Easter Greeting by Lewis Carroll, printed by James Parker & Co. (Oxford, 1876) for C. L. Dodgson (aka Lewis Carroll) privately on cream laid fine paper, watermarked by E. Towgood. Tipped in at front end paper of Lewis Carroll’s The Hunting of the Snark, 1st edition and 1st printing, Macmillan & Co. (London, 1876).
Shortly before publishing The Hunting of the Snark, Carroll perhaps became afraid of his own work and tried to prepare his readers for the tragedy: On his own expense, he inserted that Easter Greeting into the already printed first edition of the book.
Among the interpretations known to me, Mary Hammond’s interpretation is the first one where Eternal Damnation is seen as one of the more important issues to which Lewis Carroll might have taken reference in The Hunting of the Snark. In Carroll’s poem, the Baker‘s Forty-Two Boxes led me to the same conclusion earlier.
I too associate Boojum with the vanishing of reason – which too often is the beginning of violence. Yet, I’ll probably never know, whether my association is similar to what the Boojum meant to Carroll.
549 “It’s a Snark!” was the sound that first came to their ears,
550 And seemed almost too good to be true.
551 Then followed a torrent of laughter and cheers:
552 Then the ominous words “It’s a Boo-”
553 Then, silence. Some fancied they heard in the air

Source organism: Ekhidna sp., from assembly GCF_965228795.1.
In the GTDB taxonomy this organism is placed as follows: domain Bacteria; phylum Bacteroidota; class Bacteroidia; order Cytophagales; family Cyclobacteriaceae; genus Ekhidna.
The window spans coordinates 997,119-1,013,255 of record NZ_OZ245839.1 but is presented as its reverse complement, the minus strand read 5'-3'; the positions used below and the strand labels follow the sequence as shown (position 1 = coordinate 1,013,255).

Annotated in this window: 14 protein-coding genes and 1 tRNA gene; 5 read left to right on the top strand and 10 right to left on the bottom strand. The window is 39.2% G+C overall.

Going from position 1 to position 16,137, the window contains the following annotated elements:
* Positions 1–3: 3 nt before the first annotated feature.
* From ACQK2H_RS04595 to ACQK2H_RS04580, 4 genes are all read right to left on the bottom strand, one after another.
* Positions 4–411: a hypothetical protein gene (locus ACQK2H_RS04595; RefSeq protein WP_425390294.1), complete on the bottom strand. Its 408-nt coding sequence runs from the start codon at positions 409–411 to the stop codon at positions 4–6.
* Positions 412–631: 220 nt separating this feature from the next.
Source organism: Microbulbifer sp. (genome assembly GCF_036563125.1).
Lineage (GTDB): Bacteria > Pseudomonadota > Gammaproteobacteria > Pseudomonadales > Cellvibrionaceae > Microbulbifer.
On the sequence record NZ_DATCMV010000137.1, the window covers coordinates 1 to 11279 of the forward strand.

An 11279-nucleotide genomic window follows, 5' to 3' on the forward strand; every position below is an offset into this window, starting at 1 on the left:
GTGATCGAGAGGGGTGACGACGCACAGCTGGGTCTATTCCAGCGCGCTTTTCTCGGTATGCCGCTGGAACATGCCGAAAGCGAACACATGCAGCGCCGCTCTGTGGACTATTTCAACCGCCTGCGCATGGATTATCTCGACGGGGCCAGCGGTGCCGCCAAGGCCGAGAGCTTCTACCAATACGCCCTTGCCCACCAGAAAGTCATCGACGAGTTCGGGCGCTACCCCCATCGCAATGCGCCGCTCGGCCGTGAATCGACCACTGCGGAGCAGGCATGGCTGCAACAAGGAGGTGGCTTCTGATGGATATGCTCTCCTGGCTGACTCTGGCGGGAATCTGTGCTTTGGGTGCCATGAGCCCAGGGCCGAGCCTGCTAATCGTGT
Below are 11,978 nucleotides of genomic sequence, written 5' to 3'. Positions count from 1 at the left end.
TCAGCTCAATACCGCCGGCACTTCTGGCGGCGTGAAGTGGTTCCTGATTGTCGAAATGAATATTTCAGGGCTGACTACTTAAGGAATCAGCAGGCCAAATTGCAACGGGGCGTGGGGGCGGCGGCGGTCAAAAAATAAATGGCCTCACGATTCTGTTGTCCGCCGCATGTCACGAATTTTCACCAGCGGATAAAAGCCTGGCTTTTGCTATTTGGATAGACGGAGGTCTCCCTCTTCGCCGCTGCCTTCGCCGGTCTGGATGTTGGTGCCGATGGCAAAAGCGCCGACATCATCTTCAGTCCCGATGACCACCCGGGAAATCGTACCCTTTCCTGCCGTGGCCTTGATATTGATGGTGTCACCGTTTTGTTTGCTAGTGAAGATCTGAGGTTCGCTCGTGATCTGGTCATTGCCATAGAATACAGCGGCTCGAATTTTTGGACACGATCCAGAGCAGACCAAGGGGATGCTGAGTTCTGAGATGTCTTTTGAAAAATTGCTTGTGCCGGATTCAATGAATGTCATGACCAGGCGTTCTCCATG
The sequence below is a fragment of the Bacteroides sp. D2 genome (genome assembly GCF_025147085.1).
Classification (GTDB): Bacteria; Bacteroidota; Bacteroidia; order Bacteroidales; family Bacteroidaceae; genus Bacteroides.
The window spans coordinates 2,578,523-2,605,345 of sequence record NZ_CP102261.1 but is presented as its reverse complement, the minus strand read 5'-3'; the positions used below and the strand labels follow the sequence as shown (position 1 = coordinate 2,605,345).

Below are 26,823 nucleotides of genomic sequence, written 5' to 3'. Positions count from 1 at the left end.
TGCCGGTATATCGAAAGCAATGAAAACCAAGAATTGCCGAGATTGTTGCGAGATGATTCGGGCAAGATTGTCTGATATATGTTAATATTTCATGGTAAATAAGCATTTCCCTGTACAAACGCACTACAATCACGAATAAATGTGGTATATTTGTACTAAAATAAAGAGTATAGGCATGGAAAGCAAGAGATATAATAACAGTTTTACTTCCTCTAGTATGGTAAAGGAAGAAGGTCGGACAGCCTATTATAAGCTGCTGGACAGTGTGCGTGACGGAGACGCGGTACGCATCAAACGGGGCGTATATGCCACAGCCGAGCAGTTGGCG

554 A weary and wandering sigh
555 That sounded like “-jum!” but the others declare
556 It was only a breeze that went by.
[left]: Illustration The Crew on Board by Henry Holiday to Lewis Carroll’s The Hunting of the Snark (1876)
[right]: Crossing the Line (1839), based on a print by Thomas Landseer, after Augustus Earle. You will find the print in Robert Fitz-Roy’s Narrative of the surveying voyages of HMS Adventure and Beagle, Vol II (1839).
In his Illuminated Snark, John Tufail assumed that the night sky in the front cover of The Hunting of the Snark could be a map. Together with my assumption that Henry Holiday drew inspiration from several paintings by Marcus Gheeraerts the Younger, John’s paper helped me to find the Ditchley Portrait. That again helped me to find the painting by an anonymous artist depicting Elizabeth I at old age.
This is the beautiful result of a 1st year university project to create a video to go alongside a given prose. Charlotte Emerson made a shadow cranky, animating Lewis Carroll’s The Hunting of the Snark. She uploeded it to YouTube on 2016-05-12.